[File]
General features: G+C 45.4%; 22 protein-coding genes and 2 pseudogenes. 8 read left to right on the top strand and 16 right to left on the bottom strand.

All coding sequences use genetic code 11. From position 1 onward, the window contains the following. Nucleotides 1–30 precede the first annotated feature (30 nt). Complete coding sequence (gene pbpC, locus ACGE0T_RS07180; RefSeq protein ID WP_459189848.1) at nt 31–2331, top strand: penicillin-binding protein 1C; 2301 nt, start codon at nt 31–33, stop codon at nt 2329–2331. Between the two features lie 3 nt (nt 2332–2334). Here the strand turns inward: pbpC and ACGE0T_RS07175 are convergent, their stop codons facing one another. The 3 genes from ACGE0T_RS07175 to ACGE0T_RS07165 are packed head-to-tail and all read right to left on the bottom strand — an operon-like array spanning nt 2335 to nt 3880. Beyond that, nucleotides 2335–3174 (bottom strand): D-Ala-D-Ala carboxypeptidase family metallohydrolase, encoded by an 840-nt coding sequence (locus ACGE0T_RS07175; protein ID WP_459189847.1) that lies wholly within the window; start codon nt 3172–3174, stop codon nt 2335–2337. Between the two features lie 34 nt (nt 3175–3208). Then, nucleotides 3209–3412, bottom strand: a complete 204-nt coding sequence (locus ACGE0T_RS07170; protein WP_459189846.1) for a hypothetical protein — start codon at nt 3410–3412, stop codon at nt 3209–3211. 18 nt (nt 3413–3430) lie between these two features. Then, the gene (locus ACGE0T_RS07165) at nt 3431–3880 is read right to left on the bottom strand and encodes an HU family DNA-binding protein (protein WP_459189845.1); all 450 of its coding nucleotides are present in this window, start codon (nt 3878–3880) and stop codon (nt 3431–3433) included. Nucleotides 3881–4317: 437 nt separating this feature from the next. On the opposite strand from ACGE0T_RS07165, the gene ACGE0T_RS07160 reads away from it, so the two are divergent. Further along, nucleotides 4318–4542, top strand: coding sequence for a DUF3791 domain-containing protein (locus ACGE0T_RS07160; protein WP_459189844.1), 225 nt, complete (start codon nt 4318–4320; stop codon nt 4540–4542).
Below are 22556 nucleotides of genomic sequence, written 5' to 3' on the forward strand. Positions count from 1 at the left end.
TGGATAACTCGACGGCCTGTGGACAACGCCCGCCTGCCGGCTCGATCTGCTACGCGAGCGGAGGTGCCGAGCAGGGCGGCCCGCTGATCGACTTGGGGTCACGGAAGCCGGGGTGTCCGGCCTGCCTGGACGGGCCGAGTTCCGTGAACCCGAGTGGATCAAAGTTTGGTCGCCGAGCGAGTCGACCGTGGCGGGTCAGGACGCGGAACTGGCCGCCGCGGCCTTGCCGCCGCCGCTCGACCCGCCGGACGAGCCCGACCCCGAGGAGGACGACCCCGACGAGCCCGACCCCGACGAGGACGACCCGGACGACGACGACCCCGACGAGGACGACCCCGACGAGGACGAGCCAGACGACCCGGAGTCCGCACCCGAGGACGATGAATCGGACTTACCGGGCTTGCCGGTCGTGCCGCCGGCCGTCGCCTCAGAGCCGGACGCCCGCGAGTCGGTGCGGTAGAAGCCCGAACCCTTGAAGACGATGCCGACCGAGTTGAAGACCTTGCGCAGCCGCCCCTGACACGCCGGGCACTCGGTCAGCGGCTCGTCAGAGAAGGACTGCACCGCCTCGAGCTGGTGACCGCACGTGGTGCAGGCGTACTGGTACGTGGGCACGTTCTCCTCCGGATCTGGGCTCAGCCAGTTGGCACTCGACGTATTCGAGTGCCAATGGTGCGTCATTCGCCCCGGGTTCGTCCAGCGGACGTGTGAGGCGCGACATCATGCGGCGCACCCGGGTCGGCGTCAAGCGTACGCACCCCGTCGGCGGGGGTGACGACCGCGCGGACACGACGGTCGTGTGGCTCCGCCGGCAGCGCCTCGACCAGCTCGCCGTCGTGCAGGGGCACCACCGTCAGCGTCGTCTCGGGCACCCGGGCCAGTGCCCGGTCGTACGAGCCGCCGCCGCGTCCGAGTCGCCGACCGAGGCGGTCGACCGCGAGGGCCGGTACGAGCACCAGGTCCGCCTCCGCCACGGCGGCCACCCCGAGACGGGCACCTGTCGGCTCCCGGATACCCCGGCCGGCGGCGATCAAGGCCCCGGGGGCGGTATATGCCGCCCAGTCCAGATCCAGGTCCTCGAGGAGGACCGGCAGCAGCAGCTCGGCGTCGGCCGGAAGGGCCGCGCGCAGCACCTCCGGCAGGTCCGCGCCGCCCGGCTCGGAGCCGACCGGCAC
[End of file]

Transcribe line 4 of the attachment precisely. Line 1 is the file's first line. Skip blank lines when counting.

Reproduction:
TGGATAACTCGACGGCCTGTGGACAACGCCCGCCTGCCGGCTCGATCTGCTACGCGAGCGGAGGTGCCGAGCAGGGCGGCCCGCTGATCGACTTGGGGTCACGGAAGCCGGGGTGTCCGGCCTGCCTGGACGGGCCGAGTTCCGTGAACCCGAGTGGATCAAAGTTTGGTCGCCGAGCGAGTCGACCGTGGCGGGTCAGGACGCGGAACTGGCCGCCGCGGCCTTGCCGCCGCCGCTCGACCCGCCGGACGAGCCCGACCCCGAGGAGGACGACCCCGACGAGCCCGACCCCGACGAGGACGACCCGGACGACGACGACCCCGACGAGGACGACCCCGACGAGGACGAGCCAGACGACCCGGAGTCCGCACCCGAGGACGATGAATCGGACTTACCGGGCTTGCCGGTCGTGCCGCCGGCCGTCGCCTCAGAGCCGGACGCCCGCGAGTCGGTGCGGTAGAAGCCCGAACCCTTGAAGACGATGCCGACCGAGTTGAAGACCTTGCGCAGCCGCCCCTGACACGCCGGGCACTCGGTCAGCGGCTCGTCAGAGAAGGACTGCACCGCCTCGAGCTGGTGACCGCACGTGGTGCAGGCGTACTGGTACGTGGGCACGTTCTCCTCCGGATCTGGGCTCAGCCAGTTGGCACTCGACGTATTCGAGTGCCAATGGTGCGTCATTCGCCCCGGGTTCGTCCAGCGGACGTGTGAGGCGCGACATCATGCGGCGCACCCGGGTCGGCGTCAAGCGTACGCACCCCGTCGGCGGGGGTGACGACCGCGCGGACACGACGGTCGTGTGGCTCCGCCGGCAGCGCCTCGACCAGCTCGCCGTCGTGCAGGGGCACCACCGTCAGCGTCGTCTCGGGCACCCGGGCCAGTGCCCGGTCGTACGAGCCGCCGCCGCGTCCGAGTCGCCGACCGAGGCGGTCGACCGCGAGGGCCGGTACGAGCACCAGGTCCGCCTCCGCCACGGCGGCCACCCCGAGACGGGCACCTGTCGGCTCCCGGATACCCCGGCCGGCGGCGATCAAGGCCCCGGGGGCGGTATATGCCGCCCAGTCCAGATCCAGGTCCTCGAGGAGGACCGGCAGCAGCAGCTCGGCGTCGGCCGGAAGGGCCGCGCGCAGCACCTCCGGCAGGTCCGCGCCGCCCGGCTCGGAGCCGACCGGCAC